A Travesty of Justice

Over thirty years ago the United States invaded Grenada, following the killing of the leader of the Revolution, Maurice Bishop and others.  Their stated aim was to protect American students who were attending a private medical school in the country.

Their real objective was to ensure that the Revolution was quashed, following its collapse caused by the death of Bishop. To ensure that it did not return they placed the remaining leaders of the Revolution on trial for the murder of Bishop in a specially constituted court, with hired judges, a foreign prosecution team and existing judicial officials replaced by foreign hirelings.

In 1986, fourteen former members of the Government of Grenada and three soldiers, known as the Grenada 17, were convicted for the murders of Prime Minister Maurice Bishop and several others.

The trial was condemned then as a show trial and continues to be so described.  Ramsey Clark, the former United States Attorney General, and Amnesty International have both deem the trial to be unfair, with the latter stating: –

“…Amnesty International believes the trial of the Grenada 17 was fatally flawed and did not meet international standards…” https://www.amnesty.org/en/documents/AMR32/001/2003/en/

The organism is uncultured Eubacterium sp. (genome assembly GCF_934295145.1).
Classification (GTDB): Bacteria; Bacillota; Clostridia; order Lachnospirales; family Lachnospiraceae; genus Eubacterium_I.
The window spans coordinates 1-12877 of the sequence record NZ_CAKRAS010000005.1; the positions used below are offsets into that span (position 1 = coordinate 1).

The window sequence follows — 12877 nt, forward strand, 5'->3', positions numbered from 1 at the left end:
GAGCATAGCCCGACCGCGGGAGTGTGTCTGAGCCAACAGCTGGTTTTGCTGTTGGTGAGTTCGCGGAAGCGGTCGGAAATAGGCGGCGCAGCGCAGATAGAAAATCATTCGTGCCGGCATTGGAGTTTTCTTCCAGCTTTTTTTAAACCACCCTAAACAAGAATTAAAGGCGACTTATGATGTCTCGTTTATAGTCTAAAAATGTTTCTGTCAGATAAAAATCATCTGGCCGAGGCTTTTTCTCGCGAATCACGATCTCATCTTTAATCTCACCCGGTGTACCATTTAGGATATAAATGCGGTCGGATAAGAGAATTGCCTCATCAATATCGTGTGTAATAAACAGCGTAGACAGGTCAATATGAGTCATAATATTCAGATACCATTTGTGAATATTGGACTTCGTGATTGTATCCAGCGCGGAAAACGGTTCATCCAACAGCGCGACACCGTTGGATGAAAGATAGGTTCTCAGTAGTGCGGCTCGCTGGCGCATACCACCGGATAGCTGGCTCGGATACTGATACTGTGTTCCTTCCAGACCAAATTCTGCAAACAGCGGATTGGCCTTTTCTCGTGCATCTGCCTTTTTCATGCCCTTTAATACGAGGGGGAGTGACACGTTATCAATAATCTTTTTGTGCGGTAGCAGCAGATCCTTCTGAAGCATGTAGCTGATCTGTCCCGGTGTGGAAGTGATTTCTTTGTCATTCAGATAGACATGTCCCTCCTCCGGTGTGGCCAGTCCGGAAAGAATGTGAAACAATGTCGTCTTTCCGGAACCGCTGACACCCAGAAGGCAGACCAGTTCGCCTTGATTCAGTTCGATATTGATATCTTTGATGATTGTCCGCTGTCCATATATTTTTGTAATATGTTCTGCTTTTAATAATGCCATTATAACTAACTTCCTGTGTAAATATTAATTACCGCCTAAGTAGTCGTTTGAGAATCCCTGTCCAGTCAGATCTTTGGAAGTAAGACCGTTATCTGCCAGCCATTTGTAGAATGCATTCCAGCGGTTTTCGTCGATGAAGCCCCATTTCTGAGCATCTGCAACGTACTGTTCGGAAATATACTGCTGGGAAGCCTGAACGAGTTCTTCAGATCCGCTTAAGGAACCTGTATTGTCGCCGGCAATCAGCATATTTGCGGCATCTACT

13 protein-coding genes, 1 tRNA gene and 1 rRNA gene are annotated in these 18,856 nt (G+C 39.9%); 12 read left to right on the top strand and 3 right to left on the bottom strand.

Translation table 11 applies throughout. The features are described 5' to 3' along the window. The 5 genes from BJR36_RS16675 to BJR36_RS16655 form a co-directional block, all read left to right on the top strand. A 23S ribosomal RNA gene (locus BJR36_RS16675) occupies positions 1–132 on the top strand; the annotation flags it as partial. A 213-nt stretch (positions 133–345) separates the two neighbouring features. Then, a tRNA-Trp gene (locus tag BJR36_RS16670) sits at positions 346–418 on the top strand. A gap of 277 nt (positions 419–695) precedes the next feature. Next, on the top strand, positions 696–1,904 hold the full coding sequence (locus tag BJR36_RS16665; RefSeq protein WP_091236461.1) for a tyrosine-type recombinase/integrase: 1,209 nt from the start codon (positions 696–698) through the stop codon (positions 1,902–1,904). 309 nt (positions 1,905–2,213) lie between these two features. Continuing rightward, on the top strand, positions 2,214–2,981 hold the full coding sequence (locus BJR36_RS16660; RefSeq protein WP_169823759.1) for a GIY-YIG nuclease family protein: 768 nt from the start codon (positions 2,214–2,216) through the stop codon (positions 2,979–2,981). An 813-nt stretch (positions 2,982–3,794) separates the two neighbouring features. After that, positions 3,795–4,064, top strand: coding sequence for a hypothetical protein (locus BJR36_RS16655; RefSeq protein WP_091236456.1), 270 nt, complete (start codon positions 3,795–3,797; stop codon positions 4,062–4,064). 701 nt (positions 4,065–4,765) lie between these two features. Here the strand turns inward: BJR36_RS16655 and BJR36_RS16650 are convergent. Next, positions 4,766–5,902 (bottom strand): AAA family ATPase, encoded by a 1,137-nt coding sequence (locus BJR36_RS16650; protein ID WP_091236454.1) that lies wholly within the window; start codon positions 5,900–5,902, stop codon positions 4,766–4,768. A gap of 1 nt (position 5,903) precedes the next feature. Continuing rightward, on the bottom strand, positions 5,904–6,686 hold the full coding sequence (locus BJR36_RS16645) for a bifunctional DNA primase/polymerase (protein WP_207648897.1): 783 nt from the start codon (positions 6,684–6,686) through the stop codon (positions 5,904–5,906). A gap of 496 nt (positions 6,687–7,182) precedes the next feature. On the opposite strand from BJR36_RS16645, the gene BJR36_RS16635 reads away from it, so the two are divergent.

Amnesty International classified the Grenada 17 as political prisoners.  Since then those involved in Grenada-Forward Ever and a considerable body of others have called for justice for Maurice Bishop, those killed with him and the Grenada 17.  That is the overwhelmingly accepted position.

However, in light of recent comments in the Grenada press regarding the Grenada 17 and their role in the death of Maurice Bishop and others, we are reproducing a contribution by Joseph Ewart Layne, one of the Grenada 17,  to a CHRG publication ‘A Travesty of Justice’, which was first published in the UK in 2003.

Many Grenadians are still unaware that at least 10 of Defendants in the trial of the Grenada 17 were convicted solely on the uncorroborated evidence of just one witness,  Cletus St Paul. As the trial judge advised the jury, that without this evidence they could not find the Defendants guilty.

This article from Joseph Ewart Layne shows that the evidence given by Cletus St Paul, far from simply being uncorroborated, is actually contradicted by virtually every other prosecution witness. The Defendants were not legally represented at the trial, and so the trial judge was under an obligation to advise the jury of this contradiction in the evidence in his directions, but our understanding is that he failed to do so.

This issue should have been resolved in the subsequent appeal, but the judgement of the appeal court has never been published, though there is clear evidence that it was written. We appreciate that this is a very emotive issue for many, especially for those who lost loved ones on the Fort, but we ask you to suspend your position and read this document with an open mind, as we believe it destroys the credibility of the prosecution case against the remaining leaders of the Grenada Revolution.

Read the publication here, A Travesty of Justice, at https://bit.ly/38j7qsF or at http://grenada-forwardever.net/wp-content/uploads/2021/01/2021-01-05-A-Travesty-of-Justice.pdf.